CAIN Web Service

Parades and Marches - Developments at Drumcree, 1995-2000

[Key_Events] [KEY_ISSUES] [Conflict_Background]
PARADES: [Menu] [Reading] [Summary] [Background] [Chronology_1] [Chronology_2] [Developments_Drumcree] [North_Review] [Articles] [Statistics] [Sources]

Text and Research: Fionnuala McKenna and Martin Melaugh
Material is added to this site on a regular basis - information on this page may change

Developments at Drumcree, 1995-2000

Photograph above of the parish church at Drumcree
See also photographs of Drumcree and Garvaghy Road

This following is a draft outline of the events surrounding the Orange Order parade at Drumcree during the period 1995 to 2000.

Events at Drumcree since 1995 have brought the issue of parades in Northern Ireland to the forefront of the political agenda. The issue has always been a controversial one and Northern Ireland has a long history of conflict associated with parades and marches, but this reached a new level in the years from 1995 to 2000.

Ironically the trouble at Drumcree in 1995 occurred during the first year of the ceasefires announced by Republican and Loyalist paramilitary groups. Many people hoped that the 'marching season' would pass off peacefully but this was not to be the case. Some writers have suggested that because of the ceasefires the issue of parades became, for some, an alternative means of displaying and mobilising behind their traditional political demands.

The events surrounding the Drumcree parade prompted strong responses from various sections of the community, political parties and the Irish Government. They also highlighted questions regarding the rule of law in Northern Ireland and the impartiality of its police force. This page provides a brief outline of the events surrounding the Drumcree parade in the years 1995 to 2000 and has links to the associated documents.

Events in Drumcree July 2000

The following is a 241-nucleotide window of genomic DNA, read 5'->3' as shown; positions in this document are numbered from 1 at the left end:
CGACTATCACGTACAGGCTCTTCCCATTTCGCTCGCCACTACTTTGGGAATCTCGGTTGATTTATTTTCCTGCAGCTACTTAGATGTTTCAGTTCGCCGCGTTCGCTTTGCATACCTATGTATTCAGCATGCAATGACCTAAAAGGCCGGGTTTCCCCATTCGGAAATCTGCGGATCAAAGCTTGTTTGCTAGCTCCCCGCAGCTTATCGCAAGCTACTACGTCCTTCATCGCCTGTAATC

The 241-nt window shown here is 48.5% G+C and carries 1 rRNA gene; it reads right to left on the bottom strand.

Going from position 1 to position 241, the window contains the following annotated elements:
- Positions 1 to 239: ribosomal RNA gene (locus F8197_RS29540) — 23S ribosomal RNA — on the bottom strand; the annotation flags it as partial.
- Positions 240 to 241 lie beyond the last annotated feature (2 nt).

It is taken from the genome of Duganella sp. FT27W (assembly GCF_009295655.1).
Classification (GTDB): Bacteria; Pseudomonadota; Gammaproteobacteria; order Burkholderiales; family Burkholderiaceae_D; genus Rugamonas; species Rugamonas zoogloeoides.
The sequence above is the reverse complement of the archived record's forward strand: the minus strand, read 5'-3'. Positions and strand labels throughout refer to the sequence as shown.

Map of the Garvaghy Road area of Portadown, County Armagh

The 'traditional date' for the Orange Order parade to Drumcree Church is the Sunday before the 'Twelfth' (12 July) each year. The traditional date for 2000 was therefore 9 July. However, the Orange Order applied for another parade on 2 July 2000. Some commentators felt that this tactic was used to try to heighten tension over a longer period of time in advance of the main parades across Northern Ireland on the 'Twelfth'. The Parades Commission ruled that the parade on 2 July would be re-routed on the return leg of the parade from Drumcree Church.

During the evenings and nights following the parade on 2 July 2000 there were violent protests in Protestant areas of Belfast and at Drumcree in Portadown. Many roads were blocked in Belfast and other towns across Northern Ireland.

On Monday 3 July 2000 the Parades Commission ruled that the parade planned for 9 July 2000 would also be re-routed away from the mainly Catholic Garvaghy Road in Portadown.

Events in Drumcree July 1999

Once again as the date of the Drumcree parade approached there had been no agreement between the Orange Order and the Garvaghy Road Residents Coalition (GRRC; formerly Garvaghy Road Residents Group). The Orange Order continued to refuse to hold a face-to-face with the GRRC because one of its members had served a prison sentence for a paramilitary offence. A number of 'proximity' meetings were held and both sides had met Tony Blair, then British Prime Minister. In the absence of a local agreement the Parades Commission issued a ruling on 28 June 1999 that the parade would be re-routed away from the Garvaghy Road. Alistair Graham, then Chairman of the Commission also issued a statement on the ruling.

The dispute over Drumcree had lasted between July 1998, when the parade was re-routed away from the Garvaghy Road, to July 1999. During this period there were scores of marches and parades in Portadown and elsewhere in Northern Ireland in support of the Orange Order. There had also been a high level of intimidation and violence mainly directed at Catholic familes across the region but most attacks occurred in counties Armagh, Antrim, and Down.